There is no escapism here.  This is no fantasy.  Last Oscar season I praised DJANGO UNCHAINED for providing a cathartic revenge fantasy against slavers and those who collaborated with them.  This season I'm left to praise 12 YEARS A SLAVE for the opposite reason.  We don't get to see the slave owners beaten and humiliated.  There is no retribution against those who have gleefully dehumanized those they see as their "property." We feel every ounce of futility in the situation.  In the rare moments when Northrup shows some defiance, our first impulse isn't to cheer, but to be concerned that he's putting himself at risk.

Indeed, the time comes when he does cross some of the slave overseers and they promptly lynch him. Though his attackers are chased off before he's fully strung up, the noose is pulled tight enough that Northrup must stand on his toes to get any slack.  In an agonizing unbroken shot, we see him struggle to maintain his footing while the many other slaves continue to go about their business nearby.  They willfully ignore his plight, for making trouble would only land them in the same predicament.

The film starts off being a study in how slave masters dehumanize their "property" and in this scene, it's fully demonstrated how effective that is. The slaves come to even see each other as unworthy of help or human decency. There is no empathy for him, and as we watch in horror, we remember how earlier, Northrup himself turned a blind eye to similar suffering.

I couldn't help but think that the hypothetical "studio version" of this concept would have Northrup as a man of great resolve who never breaks, always does the right thing, and who spends the movie actively planning how to escape.  After all, cinematic narrative demands an active protagonist, doesn't it? There needs to be change in the character, a goal he's actively working for. Isn't that what we are lead to believe.  Think of this version as "The Shawshank Redemption of slavery."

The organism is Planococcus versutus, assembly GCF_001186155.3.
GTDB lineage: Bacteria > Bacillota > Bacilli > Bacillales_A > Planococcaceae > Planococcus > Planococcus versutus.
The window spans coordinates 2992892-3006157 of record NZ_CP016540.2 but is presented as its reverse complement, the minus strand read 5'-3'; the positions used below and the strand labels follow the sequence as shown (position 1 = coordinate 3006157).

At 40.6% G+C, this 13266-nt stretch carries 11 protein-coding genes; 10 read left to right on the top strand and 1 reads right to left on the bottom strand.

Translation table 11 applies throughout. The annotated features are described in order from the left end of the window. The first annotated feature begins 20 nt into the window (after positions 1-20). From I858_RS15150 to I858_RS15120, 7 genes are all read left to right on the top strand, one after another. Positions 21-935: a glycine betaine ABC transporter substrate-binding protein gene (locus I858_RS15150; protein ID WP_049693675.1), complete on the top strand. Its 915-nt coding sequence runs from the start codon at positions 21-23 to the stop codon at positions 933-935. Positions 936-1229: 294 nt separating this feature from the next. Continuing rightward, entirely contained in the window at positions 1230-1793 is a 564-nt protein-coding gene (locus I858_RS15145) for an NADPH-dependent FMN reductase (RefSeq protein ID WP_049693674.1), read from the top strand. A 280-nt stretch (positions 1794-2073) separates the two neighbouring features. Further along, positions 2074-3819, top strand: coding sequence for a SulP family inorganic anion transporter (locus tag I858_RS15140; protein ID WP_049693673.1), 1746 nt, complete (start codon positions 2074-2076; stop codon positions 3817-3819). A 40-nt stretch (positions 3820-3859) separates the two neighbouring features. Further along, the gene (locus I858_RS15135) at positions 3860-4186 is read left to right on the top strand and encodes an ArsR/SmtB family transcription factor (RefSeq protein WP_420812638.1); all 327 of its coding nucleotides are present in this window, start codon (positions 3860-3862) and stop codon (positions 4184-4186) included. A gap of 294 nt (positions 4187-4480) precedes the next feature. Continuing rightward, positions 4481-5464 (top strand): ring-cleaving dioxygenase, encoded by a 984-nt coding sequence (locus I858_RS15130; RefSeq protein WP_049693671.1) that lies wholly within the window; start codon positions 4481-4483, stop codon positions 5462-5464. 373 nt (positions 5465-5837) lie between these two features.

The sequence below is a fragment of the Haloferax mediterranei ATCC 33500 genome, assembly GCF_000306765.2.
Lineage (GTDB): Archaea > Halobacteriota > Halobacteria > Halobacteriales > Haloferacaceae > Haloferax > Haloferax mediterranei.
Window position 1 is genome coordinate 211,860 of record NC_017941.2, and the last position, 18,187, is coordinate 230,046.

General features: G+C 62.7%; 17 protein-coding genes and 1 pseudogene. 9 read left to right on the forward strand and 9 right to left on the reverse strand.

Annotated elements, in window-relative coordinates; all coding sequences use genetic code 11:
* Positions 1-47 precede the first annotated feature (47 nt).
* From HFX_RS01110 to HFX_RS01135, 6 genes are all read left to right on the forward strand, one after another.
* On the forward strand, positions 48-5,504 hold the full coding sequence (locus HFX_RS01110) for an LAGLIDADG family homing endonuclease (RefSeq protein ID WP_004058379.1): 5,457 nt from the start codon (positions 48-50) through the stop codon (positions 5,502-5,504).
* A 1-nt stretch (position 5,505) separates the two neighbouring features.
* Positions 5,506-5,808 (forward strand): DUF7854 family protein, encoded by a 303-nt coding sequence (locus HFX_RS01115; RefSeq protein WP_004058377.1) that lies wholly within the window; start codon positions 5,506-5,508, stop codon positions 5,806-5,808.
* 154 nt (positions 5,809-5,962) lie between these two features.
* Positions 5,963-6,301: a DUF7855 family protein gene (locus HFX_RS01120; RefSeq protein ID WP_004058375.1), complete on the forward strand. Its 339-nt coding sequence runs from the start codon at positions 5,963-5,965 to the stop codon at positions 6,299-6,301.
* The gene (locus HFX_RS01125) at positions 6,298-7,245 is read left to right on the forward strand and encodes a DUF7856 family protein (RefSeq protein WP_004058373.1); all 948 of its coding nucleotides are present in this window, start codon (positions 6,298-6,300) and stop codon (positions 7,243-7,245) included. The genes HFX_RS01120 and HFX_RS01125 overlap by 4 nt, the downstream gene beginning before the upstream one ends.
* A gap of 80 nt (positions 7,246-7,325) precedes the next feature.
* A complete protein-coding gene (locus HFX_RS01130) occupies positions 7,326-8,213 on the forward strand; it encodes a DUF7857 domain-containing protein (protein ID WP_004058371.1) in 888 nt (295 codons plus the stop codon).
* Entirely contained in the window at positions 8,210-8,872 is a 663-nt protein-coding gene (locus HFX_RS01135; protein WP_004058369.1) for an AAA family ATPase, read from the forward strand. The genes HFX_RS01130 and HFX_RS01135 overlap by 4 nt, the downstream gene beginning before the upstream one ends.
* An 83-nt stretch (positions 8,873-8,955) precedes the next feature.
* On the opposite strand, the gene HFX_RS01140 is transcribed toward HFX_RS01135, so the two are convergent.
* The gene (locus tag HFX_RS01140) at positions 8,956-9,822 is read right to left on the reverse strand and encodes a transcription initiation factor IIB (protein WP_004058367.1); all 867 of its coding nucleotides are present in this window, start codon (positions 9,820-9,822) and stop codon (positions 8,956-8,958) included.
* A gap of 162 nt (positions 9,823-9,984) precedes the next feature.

But that's not what we get at all. Northrup breaks.  He surrenders to his circumstances because to do otherwise would provoke his death.  It's a critical storytelling decision that that really drives home the enormity of the living hell of being a slave.  McQueen wields that facet of the film with great care. If you don't walk out of this film moved by Northrup's experience, you might not have soul.

It would be simplistic to say this makes the film an extended exercise in the message "slavery is bad."  I imagined some hardened cynics might claim the script isn't more profound than that, and it is here where I would counter that a film is "about" more than it is about.  Years ago, I was quite critical of Crash, which for me, did amount to little more than a pretentious expression of the idea "Racism is everywhere and it's bad."  The film was about as unsubtle as a jackhammer wielded by Ace Ventura.  Every character seemed on the verge of breaking out into "Everyone's a Little Bit Racist" from Avenue Q.

What keeps 12 YEARS A SLAVE from feeling equally heavy-handed is how personal it is. Crash proceeded from the extremely misguided notion that the only way to explore its theme was to show bigotry from all sides.  The main cast included over a dozen characters in interlocking stories, all united by the theme of race.  When that many characters share screentime, no one gets explored in depth, and thus everyone got reduced to an archetype (or stereotype if you're feeling ungenerous.)  There was less viewer empathy because the narrative kept switching gears like a web-surfer falling down a Wikipedia rabbit hole.

12 YEARS A SLAVE is as deeply personal as any film I've seen this year.  GRAVITY had the IMAX presentation and the 3D cinematography to draw the audience into the experience emotionally.  This film accomplishes the same feat largely on the back of Chiwetel Ejiofor's performance.  In a world where school textbooks are white-washing the history of slavery, 12 YEARS A SLAVE is not just an important film, but a necessary one.

1 comment:

  1. Thrilled to see a film immerse so completely in the raw experience. Stick us in the brutal moment, don't smother the story with the gloss of historical "perspective." Stoic strength in the face of horror, "failure" to act, surviving to LIVE can be heroic in the end. It's a difficult line of balance, one that I'm currently crafting with an oft idealized historical subject.

    Great examples on the mishandling of true-life subjects. CRASH was a nightmare. The sooner accolades go to bold, immersive narratives such as 12 YEARS A SLAVE the better the cinema landscape will be.